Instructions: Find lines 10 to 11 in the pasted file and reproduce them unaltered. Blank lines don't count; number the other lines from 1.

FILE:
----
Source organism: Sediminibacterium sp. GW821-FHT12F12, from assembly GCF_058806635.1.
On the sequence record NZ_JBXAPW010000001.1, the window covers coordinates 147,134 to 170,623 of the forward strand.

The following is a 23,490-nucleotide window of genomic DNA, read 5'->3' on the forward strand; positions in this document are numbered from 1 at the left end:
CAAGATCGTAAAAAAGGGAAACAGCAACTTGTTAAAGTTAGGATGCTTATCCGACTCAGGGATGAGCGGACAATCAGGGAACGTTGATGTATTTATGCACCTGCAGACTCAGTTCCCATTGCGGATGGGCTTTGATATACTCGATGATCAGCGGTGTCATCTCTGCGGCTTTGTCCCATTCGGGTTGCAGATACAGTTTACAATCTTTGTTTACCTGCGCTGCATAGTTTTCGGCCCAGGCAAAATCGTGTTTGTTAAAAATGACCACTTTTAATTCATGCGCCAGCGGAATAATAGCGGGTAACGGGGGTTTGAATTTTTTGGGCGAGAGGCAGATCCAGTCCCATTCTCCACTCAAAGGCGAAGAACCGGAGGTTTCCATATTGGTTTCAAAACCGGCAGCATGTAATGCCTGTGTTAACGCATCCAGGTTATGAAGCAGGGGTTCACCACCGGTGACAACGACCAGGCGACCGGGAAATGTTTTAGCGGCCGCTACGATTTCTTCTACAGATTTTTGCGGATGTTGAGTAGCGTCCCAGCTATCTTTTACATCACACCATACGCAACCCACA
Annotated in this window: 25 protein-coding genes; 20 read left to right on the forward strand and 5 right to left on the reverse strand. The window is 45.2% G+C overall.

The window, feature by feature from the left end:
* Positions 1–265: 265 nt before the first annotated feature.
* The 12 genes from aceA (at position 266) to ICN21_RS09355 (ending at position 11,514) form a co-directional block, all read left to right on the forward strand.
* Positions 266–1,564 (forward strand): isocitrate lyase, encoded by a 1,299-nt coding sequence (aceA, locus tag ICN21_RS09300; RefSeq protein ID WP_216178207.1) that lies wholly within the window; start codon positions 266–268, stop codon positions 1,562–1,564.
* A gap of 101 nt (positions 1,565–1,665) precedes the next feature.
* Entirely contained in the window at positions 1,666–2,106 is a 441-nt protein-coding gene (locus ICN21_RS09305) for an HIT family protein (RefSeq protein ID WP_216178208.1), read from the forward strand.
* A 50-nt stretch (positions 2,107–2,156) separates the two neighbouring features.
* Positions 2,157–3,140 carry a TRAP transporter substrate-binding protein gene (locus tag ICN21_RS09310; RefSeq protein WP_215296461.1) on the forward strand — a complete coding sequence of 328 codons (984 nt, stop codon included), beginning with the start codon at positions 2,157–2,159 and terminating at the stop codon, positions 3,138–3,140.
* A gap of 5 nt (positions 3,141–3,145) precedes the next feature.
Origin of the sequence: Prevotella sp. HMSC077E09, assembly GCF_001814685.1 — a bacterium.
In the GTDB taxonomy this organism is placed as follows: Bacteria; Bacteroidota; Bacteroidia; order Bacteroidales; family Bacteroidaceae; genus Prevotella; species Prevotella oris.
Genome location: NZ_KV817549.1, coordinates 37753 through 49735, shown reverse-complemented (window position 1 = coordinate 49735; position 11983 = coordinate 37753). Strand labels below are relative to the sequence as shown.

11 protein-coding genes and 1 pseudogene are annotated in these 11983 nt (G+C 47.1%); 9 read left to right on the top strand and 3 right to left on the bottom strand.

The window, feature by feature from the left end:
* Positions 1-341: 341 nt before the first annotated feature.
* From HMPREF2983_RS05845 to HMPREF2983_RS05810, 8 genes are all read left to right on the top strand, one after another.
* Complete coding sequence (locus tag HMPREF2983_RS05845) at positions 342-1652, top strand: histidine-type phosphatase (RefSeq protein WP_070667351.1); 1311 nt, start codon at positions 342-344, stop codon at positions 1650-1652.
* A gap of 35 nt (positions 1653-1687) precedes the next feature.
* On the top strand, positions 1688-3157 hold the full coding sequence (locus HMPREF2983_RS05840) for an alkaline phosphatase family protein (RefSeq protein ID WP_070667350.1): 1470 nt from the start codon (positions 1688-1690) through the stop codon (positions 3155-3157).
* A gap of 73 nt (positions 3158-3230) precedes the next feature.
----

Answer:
* A gap of 101 nt (positions 1,565–1,665) precedes the next feature.
* Entirely contained in the window at positions 1,666–2,106 is a 441-nt protein-coding gene (locus ICN21_RS09305) for an HIT family protein (RefSeq protein ID WP_216178208.1), read from the forward strand.